An extension to the shopping area has been constructed on Level 3 landside. This has been achieved by building out over the Check-In Desks and this new area is on the left of the second escalator. Most units are already occupied. Space has also been created for more general seating.
A new car park has been constructed to the west, i.e. on the right hand side of the dual carriageway as you approach the airport, and is now in use. It will accommodate over 2000 cars. A noise attenuation bund has been built to help suppress aircraft and vehicle noise from the nearby National Trust's Speke Hall. More bus bays have been built in front of the terminal.
These improvements will allow the passenger throughput to increase to the current permitted maximum 6 million passengers.
The main car park has been extended to accommodate approximately 4000 cars. This car park also has a Drop-off zone and a multi-storey short stay car park which are nearest the terminal building. There is also 2000 space long stay car park, on the opposite side of the dual carriageway (Long Stay 2) . See the Airport Terminal Information page for full details.
In July 2005, the airport became the new home for the "Yellow Submarine", made famous by the Beatles song. This 25 ton structure is located outside the Arrivals area of the terminal building. It was built for the 1984 International Garden Festival in Liverpool by apprentices from the Cammell Laird shipbuilding yard in Birkenhead, now sadly closed.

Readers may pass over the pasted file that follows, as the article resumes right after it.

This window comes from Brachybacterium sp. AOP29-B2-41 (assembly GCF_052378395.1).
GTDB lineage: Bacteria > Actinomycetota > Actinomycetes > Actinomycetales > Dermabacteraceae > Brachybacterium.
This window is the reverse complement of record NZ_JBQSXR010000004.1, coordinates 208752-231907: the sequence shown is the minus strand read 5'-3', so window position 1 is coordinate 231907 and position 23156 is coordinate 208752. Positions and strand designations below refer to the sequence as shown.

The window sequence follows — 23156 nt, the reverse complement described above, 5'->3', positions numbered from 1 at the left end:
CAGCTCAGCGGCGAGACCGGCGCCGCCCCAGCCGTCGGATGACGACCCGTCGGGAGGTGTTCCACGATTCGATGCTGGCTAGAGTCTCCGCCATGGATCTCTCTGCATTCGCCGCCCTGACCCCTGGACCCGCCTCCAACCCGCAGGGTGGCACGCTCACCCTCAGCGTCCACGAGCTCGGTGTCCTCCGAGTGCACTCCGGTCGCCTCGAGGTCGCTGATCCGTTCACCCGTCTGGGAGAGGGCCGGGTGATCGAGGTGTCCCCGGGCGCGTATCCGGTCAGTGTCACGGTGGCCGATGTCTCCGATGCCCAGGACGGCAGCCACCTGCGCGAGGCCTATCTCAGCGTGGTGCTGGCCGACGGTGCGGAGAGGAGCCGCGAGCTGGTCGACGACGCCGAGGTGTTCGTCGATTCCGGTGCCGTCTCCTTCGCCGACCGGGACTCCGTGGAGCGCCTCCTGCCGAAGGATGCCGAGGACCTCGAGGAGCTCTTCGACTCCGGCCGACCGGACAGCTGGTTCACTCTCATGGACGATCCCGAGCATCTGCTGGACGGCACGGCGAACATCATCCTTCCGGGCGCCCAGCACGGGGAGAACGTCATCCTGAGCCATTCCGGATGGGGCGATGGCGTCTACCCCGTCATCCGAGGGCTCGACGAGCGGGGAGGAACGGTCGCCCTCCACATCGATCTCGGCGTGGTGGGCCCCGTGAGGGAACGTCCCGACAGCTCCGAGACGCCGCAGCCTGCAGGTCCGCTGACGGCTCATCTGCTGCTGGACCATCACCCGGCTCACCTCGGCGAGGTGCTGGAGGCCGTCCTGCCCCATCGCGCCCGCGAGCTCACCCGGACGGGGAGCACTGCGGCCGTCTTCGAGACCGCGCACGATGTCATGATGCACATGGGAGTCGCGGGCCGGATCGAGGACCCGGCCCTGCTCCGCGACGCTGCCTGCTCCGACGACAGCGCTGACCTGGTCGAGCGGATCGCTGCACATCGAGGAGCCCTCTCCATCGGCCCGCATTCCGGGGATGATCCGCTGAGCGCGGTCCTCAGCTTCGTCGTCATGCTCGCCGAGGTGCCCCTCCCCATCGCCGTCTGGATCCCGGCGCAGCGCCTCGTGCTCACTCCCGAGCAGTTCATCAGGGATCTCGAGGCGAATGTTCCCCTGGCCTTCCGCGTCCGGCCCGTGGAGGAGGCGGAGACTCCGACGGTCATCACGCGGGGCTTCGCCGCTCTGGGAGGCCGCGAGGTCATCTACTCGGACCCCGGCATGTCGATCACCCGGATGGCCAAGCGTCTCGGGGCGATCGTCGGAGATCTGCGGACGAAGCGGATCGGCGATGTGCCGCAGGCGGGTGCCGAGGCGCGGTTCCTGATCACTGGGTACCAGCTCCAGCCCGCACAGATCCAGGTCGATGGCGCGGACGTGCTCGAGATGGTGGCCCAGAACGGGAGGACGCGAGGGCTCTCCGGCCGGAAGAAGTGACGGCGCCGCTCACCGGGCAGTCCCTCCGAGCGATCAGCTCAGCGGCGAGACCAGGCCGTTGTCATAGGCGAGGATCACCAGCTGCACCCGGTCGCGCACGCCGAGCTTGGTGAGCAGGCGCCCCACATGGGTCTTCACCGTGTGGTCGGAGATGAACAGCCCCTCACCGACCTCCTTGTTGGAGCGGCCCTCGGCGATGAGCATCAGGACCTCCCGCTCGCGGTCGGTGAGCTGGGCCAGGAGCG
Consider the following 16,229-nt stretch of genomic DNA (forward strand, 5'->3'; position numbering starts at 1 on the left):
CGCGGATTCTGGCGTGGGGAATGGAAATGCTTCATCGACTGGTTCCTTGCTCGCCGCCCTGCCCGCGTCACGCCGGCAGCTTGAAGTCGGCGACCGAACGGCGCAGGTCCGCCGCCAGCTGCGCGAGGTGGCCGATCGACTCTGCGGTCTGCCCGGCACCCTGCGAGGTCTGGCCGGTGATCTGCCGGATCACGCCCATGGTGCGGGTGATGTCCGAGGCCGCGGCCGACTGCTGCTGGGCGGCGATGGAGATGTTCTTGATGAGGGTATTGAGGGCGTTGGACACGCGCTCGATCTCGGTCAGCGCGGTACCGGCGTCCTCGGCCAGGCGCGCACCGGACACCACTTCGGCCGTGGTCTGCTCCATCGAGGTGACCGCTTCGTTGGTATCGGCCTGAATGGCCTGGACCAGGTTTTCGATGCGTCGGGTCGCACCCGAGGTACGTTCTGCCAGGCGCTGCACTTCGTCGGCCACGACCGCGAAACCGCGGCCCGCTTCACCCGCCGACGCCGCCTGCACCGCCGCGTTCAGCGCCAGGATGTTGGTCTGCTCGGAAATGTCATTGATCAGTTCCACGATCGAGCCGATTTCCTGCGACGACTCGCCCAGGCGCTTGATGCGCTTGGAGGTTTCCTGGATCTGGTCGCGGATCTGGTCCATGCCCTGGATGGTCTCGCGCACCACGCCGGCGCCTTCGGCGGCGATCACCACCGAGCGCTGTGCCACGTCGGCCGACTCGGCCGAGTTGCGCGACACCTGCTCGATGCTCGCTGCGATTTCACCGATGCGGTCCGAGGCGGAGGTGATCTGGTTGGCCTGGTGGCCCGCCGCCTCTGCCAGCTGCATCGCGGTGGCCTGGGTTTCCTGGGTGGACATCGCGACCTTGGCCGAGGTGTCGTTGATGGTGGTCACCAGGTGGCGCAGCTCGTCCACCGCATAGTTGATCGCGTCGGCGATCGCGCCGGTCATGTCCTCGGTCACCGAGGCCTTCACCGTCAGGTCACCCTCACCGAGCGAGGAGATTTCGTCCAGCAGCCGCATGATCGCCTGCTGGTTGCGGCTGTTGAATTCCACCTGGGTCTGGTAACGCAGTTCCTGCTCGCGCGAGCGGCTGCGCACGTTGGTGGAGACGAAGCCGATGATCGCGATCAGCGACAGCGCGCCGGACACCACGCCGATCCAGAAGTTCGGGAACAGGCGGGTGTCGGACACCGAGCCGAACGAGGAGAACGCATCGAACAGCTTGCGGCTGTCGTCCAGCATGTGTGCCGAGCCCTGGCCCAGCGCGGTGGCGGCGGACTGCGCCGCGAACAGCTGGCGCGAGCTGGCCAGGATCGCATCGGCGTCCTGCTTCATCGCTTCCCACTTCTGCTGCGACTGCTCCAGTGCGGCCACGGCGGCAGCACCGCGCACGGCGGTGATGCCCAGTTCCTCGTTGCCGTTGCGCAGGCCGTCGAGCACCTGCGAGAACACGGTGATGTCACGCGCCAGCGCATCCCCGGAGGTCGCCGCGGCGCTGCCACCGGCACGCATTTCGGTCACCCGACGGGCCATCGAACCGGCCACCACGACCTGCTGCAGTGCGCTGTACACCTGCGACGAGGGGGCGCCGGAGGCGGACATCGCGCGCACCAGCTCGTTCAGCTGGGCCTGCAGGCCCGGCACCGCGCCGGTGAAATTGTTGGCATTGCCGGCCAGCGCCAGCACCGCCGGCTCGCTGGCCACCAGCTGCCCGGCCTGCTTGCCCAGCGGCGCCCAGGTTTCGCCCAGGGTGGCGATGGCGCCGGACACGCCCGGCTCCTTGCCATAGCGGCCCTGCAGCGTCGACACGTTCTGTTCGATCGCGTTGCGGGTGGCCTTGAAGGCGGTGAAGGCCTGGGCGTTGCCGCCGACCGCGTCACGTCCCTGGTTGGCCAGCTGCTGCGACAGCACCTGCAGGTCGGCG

The "Hampton by Hilton" is directly opposite the Terminal building. - see photograph below.
A new landside freight centre, located off the Hale Road towards the General Aviation area, has been completed and is occupied by TNT.
Aprons and Hangars
A new apron for light aircraft has been constructed at the eastern end of the airfield. Liverpool Flying School and Ravenair have built their own hangars adjacent to this apron.
Old Terminal Building and Hangars
Compare this with the photograph below taken some 43 years earlier on 23 February 1965. The original wings on either side of the front entrance are now obscured by two new wings, built in the same style, to provide additional bedroom accommodation when converted into the hotel. The original terminal was constructed between 1937 and 1939 and was never officially opened due to the impending war.
Also on the apron is a Bristol Britannia which was brought to this site from Kemble in Gloucestershire during 2007. The aircraft was at one time operated by British Eagle, who had a base in Liverpool until they went out of business in 1968, is registered G-ANCF, or "Charlie Fox" for short. The Jetstream Club are currently working on it with the long term aim to restore it as a static exhibit in full British Eagle colours.
More exhibits are expected on the site, space permitting and subject to permission from the Crowne Plaza Hotel, of course.
European Objective One Funding
Liverpool Airport Statistics
Passenger Figures back to 1932...